RELATED: Dive Deeper Into the Premiere With EW's Game of Thrones Weekly Podcast
This question is very subtly raised again in Arya's other scene when she's on the road and stumbles onto Ed Sheeran as a singing Lannister soldier (fun fact: This ballad was sung by a drunk Tyrion in the books). This is one of my favorite scenes in the episode despite Sheeran, who felt out of place. Musician cameos in previous seasons (like Sigur Rós and Will Champion) disappeared into the fabric of the show; you would never know they were significant unless you were super familiar with their faces, and even then you might not notice. Sheeran's appearance is the closest the GoT has felt to having a contemporary Special Guest Star Cameo moment. Fans on Twitter were itching for Arya to kill him.
Still, Sheeran's impact was brief. We're quickly pulled back into this moment of Lannister soldiers behaving precisely how we do not expect—they're sympathetic and friendly and relatable and bummed about their lack of r-mail access to keep in touch with their loved ones. I suspect the writers want us to feel for these soldiers who will presumably face Dany's army at some point. For a moment, we even start to worry, not for Arya, but for them—what's she going to do? Will she kill them like the Freys? Again, it raises the question of how far Arya will go.
In the end, she bluntly reveals her intentions: "I'm going to kill the queen," which the men laugh off. This is a breaking news alert for us. Fans have assumed that Arya would go home to Winterfell, not King's Landing, but with her newfound confidence at striking down tyrants she wants to take out the biggest-level boss in Westeros.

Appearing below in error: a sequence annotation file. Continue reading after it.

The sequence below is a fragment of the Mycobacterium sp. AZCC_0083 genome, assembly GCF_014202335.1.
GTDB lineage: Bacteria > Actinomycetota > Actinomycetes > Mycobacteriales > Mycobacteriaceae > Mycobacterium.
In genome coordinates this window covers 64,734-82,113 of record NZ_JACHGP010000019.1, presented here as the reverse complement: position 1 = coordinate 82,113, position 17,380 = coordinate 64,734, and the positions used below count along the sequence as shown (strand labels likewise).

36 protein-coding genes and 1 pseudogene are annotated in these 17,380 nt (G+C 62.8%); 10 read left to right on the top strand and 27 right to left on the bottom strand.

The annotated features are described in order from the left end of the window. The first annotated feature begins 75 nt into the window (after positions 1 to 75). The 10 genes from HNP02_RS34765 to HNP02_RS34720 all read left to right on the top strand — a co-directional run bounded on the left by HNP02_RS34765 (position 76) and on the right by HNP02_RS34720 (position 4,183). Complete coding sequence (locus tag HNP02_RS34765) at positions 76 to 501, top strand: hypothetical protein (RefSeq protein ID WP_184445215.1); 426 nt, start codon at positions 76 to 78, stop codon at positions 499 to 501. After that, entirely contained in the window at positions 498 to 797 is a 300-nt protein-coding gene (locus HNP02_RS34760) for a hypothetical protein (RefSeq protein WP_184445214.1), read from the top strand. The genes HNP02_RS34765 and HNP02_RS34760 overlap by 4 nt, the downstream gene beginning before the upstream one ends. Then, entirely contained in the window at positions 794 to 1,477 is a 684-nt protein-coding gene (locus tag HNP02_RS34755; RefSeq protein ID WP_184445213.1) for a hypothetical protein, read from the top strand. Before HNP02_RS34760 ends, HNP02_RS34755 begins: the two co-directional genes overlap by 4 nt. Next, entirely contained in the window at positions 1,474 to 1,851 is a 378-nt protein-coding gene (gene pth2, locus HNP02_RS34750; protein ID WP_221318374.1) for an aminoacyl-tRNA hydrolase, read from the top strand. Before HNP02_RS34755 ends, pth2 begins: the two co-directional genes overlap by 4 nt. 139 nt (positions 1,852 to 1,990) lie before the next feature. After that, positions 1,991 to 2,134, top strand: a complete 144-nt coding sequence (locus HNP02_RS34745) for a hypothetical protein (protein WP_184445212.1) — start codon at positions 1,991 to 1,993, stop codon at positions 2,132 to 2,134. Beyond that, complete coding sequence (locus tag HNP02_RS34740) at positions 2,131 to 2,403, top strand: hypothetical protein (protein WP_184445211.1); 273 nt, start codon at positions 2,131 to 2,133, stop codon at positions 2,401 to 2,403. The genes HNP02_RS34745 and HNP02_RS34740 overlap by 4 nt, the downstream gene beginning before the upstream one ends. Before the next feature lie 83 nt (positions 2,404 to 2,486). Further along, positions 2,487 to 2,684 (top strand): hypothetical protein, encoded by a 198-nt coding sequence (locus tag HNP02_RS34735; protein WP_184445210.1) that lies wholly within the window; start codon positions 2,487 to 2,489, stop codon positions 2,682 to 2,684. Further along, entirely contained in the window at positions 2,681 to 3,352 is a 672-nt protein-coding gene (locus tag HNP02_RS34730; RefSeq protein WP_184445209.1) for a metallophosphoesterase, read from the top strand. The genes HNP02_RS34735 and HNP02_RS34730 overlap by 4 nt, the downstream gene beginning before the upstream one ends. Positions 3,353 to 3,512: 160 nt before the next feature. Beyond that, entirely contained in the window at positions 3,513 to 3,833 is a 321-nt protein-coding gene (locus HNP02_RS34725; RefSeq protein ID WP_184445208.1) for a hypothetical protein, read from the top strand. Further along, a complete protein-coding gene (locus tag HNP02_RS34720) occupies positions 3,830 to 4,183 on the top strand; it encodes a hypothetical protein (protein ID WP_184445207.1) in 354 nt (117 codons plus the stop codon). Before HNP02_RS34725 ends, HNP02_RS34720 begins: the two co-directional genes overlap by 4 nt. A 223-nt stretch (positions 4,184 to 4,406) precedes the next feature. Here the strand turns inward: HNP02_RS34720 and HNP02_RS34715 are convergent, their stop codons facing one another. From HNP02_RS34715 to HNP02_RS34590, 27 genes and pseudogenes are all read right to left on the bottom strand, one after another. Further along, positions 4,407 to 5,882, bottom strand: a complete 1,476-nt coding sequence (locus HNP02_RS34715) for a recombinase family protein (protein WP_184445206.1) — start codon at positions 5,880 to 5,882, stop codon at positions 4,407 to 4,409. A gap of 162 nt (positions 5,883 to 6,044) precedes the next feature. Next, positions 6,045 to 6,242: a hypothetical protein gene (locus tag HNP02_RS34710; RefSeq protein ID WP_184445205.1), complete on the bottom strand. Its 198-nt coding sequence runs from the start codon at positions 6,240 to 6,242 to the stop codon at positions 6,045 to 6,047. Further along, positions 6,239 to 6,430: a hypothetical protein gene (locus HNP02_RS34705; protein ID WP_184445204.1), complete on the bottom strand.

Next: The Euron-peon Union
King's Landing: Speaking of which, Cersei is having her patio painted with a giant map of Westeros so she can visually keep track of everybody who hates her—and she doesn't even know about Arya yet! She literally strides across the Seven Kingdoms like she owns the world, stepping on the little people at her feet. Jaime looks disturbed at her new James Bond villain decor as she lists her enemies. Can you imagine if Cersei had dragons instead of Dany? She'd just roast everybody so nobody would be left alive to threaten her. Jaime tries to temper Cersei's Donald Trump-ian impulses, pointing out she can't just piss off everybody; you need at least some allies to rule. Cersei has one in mind, but Jaime's not going to like it.